Occasionally though, reports come in from the city’s outer fringes, where informants seem to be sending the mayor messages about their own cone-infused traffic nightmares.

These complaints are interspersed with feedback on AT’s plans and projects, often in more frank terms than what’s reported in the media. Brown cut a comparatively diplomatic figure in his public comments on AT removing car parks to make room for a bus priority lane on Karangahape Rd in November, telling RNZ its officials “got a bit ahead of themselves”. His feelings were slightly less opaque in text messages to Kimpton, which urged the chief executive to keep the carparks and “please stop trashing AT’s improving public perception and your own”.

Another text takes an overtly threatening tone.  Brown calls a $28m cycleway on Great North Road the “worst waste of money I have ever seen” and promises to reduce AT’s budget by an equivalent amount if Kimpton doesn’t delay the project. The upgrade was approved by AT’s board in June 2023, has a benefit-cost ratio of 2.4, and has been supported by a majority of councillors, who are unlikely to reduce AT’s budget for acting in line with their own decisions.

It’s unclear whether the tirades and threats are having any effect on AT policy, but it’s at least possible they’re weighing on Kimpton’s mind. During a presentation to the council’s transport and infrastructure committee in March, he surprised some progressive councillors by hedging when asked to commit to reducing speed limits in line with Ka Toa Ka Ora – Auckland’s speed management plan. That would likely please transport minister Simeon Brown. It may also have been received positively by Brown, who has railed against 30km/h limits via CEO text.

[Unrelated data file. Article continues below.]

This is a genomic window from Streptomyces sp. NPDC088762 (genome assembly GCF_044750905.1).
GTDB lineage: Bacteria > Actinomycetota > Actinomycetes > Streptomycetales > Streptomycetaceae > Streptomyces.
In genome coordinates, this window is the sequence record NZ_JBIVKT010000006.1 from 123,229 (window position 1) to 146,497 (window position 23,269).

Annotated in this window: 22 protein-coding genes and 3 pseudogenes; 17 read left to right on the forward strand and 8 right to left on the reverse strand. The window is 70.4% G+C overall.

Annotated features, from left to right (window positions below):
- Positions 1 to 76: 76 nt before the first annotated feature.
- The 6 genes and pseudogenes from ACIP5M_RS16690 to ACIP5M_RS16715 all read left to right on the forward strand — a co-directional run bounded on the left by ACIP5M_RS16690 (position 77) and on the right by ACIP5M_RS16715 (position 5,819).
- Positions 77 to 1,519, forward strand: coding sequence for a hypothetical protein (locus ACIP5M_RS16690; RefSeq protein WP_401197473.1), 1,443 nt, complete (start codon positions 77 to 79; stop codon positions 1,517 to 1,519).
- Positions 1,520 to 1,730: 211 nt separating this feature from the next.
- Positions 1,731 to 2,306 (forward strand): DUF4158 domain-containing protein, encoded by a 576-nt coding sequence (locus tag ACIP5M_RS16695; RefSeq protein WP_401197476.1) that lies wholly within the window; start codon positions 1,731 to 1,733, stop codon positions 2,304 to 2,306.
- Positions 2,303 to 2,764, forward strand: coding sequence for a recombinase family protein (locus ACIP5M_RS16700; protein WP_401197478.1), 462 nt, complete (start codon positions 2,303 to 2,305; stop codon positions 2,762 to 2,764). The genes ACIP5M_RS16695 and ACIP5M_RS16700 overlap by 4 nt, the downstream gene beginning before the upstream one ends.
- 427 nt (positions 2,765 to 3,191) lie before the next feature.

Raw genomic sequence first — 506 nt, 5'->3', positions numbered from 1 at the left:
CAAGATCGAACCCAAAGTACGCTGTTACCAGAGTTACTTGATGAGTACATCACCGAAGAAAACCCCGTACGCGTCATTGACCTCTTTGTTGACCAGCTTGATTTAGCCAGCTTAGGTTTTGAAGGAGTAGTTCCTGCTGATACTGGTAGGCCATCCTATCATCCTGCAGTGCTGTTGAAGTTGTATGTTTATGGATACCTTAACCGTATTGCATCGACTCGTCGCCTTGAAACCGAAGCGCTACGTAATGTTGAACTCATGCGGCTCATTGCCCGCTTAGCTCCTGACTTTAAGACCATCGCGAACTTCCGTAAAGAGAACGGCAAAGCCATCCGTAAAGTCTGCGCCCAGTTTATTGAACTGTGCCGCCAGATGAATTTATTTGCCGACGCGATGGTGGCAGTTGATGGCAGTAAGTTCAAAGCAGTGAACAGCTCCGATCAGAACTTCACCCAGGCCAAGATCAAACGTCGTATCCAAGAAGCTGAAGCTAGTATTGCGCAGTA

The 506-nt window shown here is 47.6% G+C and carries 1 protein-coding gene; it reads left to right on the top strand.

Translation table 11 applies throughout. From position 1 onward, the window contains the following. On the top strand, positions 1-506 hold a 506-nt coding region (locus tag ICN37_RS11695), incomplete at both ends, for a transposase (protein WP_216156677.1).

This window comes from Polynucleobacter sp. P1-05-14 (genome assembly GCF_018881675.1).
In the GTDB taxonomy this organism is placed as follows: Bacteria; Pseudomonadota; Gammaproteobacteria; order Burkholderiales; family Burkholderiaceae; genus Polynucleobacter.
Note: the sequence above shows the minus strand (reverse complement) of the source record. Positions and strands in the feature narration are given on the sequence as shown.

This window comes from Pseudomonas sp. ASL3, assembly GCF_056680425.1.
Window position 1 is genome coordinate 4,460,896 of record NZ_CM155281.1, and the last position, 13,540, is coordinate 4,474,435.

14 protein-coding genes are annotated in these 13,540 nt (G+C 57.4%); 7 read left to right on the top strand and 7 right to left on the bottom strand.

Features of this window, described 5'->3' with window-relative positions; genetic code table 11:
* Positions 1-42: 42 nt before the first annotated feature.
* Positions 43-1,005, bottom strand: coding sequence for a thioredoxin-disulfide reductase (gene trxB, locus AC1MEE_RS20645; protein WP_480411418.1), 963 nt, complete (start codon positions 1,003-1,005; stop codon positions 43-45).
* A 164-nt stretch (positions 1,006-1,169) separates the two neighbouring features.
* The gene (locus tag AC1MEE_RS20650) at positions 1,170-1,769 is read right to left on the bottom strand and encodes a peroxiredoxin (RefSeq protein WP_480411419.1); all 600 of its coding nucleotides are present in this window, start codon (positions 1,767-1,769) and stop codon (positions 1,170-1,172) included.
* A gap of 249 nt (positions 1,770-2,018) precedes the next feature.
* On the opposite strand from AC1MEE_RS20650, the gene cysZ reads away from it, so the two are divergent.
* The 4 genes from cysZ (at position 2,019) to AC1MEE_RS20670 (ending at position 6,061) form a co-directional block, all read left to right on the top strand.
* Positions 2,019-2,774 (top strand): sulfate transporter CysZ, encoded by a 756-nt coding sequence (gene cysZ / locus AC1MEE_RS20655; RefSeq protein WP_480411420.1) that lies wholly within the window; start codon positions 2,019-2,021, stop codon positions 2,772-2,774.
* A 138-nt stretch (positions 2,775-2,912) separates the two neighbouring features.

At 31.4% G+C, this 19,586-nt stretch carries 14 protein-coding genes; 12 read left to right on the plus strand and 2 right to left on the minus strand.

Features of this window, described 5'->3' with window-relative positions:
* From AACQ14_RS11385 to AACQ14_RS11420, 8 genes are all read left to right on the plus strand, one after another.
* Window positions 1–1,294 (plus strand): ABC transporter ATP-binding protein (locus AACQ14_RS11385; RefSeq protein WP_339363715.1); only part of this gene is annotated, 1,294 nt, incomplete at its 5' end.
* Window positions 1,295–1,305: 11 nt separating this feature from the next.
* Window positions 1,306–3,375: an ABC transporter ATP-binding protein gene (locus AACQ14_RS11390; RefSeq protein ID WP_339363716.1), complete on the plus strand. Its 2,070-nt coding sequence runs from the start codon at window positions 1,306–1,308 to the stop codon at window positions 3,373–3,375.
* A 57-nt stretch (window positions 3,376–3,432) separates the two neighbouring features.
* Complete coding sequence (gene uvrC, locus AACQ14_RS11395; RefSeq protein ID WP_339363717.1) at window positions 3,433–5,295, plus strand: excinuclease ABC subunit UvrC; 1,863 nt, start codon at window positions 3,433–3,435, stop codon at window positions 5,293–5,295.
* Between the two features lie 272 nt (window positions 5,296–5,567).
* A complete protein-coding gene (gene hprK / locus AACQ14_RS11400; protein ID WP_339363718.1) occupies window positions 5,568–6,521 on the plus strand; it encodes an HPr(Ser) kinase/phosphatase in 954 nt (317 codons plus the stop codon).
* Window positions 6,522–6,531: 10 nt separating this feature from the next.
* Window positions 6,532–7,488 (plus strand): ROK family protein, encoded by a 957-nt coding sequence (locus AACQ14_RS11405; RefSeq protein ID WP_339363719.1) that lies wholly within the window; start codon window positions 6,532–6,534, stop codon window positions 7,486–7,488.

In general though, Brown’s messages are notable for their lack of tangible impact. The works on the corner of Ponsonby and Pompallier went ahead. AT is building the Great North Road cycleway. Karangahape Road has priority bus lanes in peak times. In some sense, Brown is just like us, impotently butting his head against the city’s incomprehensible bureaucracy. He’s exasperated at what he sees as the stupidity in the world and steadfast in his conviction that it would all be fixed if people would just do what he wants.

They won’t. The cones won’t leave. The cyclists won’t just ride on the footpaths. Even his own councillors don’t always vote for his plans, no matter how boisterously he berates them. Anyone who’s had an opinion will be familiar with the painful dissonance that comes with the often inaccurate belief that you have a lot of knowledge and the more accurate sense you have little to no influence.

Thankfully for Brown though, there’s a difference between him and the average schmuck: he can take his frustration out directly on the man who’s not only in charge of the cones, but the cars, buses and trains too. It doesn’t always make a difference. Sometimes it can be embarrassing.

But it’s at least cathartic. It takes the edge off the powerlessness. Without that, what’s the point of being mayor?

Keep going!